From the Editor

Uncle Daddy, Nazis, and Fascism in the US

Fascism has not suddenly burst onto the scene in the US with the election of a single president.

Wernher von Braun

Wernher von Braun at Peenemünde in 1941, and at NASA in 1970.

In the late 1970’s, my father co-owned a strip mine in northern Alabama. There was a labor dispute, I never knew the exact details, but the local KKK was supporting the union. The dispute wore on quite awhile until, as my father told it, a few clansmen took him into a shed on the property, held a gun to his head, and told him to get his yankee ass out of the state. Not long afterward, we moved back to Detroit. 

Here’s the other side of the story. “Uncle Daddy”, a central figure in the human subject trafficking network to which my parents sold me, was an actual Nazi, brought into the country like the 1500 or so other German scientists in the wake of WWII via operations like Paperclip, their SS histories expunged from public records. Everyone seems to love NASA, yet everyone conveniently forgets that a Paperclip Nazi founded our space program. Even a shill who published a morally ambiguous limited hangout of Paperclip, admitted that many of the scientists involved in human experimentation in the camps were employed here in as yet unknown capacities.

Most of the kids in Uncle Daddy’s trafficking network were white girls, some were white boys, brown and black children of both sexes were brought in for anything that might be terminal. Even in the torture labs there is a hierarchy. In the North, the local affiliated sex trafficking network was linked through fraternal organizations, in the South, it was linked through the KKK. My father’s coal mine was close to Huntsville and Chattanooga, home to NASA, and two of the labs I was taken to regularly between the ages of 6 and 14. From this perspective, I think my father’s shed tale is a tall one.

That was 40 years ago. Uncle Daddy the Nazi, the sociopathic architect of much of the torture based behavioral programs, is long dead, but one of the government officials who oversaw his work in the 1970’s, is not. Uncle Daddy’s former boss, who was present in the audience in 1971 when I was demonstrated as a successful lab rat, is still alive and well, and as powerful and influential as ever. He has met with Trump. He is close friends with the Clintons.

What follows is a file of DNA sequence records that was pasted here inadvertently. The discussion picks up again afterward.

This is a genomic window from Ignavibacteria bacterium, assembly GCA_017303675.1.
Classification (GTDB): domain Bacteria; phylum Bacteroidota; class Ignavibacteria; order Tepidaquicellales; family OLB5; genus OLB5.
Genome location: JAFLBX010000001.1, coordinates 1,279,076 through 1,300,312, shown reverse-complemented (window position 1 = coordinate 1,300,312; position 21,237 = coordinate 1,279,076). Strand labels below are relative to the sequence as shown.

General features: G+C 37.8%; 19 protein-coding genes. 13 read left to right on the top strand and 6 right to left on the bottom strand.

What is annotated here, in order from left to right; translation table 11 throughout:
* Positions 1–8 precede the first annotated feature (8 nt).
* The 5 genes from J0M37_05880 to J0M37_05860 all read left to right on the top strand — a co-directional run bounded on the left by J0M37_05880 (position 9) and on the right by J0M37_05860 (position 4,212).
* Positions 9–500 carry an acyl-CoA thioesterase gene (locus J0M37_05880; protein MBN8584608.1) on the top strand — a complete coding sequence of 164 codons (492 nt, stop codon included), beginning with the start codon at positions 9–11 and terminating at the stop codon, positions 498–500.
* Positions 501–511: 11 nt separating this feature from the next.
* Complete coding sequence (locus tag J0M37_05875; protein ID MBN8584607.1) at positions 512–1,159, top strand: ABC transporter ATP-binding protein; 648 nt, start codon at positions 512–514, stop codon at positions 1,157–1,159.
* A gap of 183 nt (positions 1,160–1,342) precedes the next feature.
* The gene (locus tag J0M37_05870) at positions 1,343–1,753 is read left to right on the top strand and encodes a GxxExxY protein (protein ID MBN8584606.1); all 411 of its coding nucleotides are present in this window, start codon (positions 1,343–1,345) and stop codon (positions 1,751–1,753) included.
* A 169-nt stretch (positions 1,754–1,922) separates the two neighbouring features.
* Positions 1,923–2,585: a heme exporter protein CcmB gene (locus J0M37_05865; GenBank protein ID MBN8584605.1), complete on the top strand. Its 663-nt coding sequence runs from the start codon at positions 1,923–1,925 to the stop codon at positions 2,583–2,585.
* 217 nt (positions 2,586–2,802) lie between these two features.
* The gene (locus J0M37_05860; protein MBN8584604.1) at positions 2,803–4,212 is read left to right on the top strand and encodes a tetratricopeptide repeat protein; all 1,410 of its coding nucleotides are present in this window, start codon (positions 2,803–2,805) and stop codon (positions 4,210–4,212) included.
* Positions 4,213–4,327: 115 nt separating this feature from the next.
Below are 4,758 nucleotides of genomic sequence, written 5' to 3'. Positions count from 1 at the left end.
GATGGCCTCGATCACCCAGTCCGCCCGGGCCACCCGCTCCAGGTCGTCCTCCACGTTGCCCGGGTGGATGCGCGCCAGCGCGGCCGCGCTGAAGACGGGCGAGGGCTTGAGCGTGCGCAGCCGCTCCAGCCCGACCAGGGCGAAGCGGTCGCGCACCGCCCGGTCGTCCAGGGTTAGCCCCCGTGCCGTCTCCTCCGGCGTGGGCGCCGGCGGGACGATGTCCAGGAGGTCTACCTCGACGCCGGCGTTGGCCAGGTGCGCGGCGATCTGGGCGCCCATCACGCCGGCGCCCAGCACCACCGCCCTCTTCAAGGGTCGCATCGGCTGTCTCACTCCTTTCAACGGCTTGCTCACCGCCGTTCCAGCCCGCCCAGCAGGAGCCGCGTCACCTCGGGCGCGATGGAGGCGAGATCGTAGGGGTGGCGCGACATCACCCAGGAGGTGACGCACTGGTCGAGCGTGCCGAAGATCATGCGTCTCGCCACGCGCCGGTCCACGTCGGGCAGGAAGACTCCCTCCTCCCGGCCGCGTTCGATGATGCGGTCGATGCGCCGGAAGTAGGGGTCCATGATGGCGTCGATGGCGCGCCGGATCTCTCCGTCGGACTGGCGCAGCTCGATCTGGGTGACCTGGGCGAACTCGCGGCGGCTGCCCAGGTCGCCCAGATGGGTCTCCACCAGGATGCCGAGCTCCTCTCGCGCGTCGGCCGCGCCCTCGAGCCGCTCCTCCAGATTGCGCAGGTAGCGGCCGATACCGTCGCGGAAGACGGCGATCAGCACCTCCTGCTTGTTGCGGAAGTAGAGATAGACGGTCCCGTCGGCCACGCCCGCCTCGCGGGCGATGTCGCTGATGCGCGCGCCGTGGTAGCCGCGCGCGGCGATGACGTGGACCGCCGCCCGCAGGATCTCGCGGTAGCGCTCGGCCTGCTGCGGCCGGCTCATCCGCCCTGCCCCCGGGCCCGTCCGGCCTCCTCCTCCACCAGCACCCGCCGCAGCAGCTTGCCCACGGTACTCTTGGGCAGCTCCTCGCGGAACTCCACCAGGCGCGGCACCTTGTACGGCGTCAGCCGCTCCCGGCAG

Fascism has not suddenly burst onto the scene in the US with the election of a single president. The destruction of our civil liberties and institutions has been set at a long, slow boil over decades, chipping away, bit by bit under the guiding influence of hidden sociopaths and supremacists at the top and woven throughout our power structures. To them, the growing anxiety of the populace is just another piece on the board, to be managed, to be exploited. They have a huge and expanding, partially privatized intel bureaucracy with a decades long history of media corruption in place to aid them.

In the labs, Uncle Daddy and the other perpetrators knew that for every incident of abuse or torture I’d respond with a set of predictable emotional reactions, terror, pain, and rage. They trained me to store up those reactions, keep them compartmentalized, often dissociated from source incidents. Then they presented themselves as my saviors by allowing me to release the feelings, but only in proscribed ways. They gave me a target for my rage when they needed me to be violent. They tapped into my pain when they wanted to disable me. They carefully associated terrifying memories with thoughts and behaviors they did not want.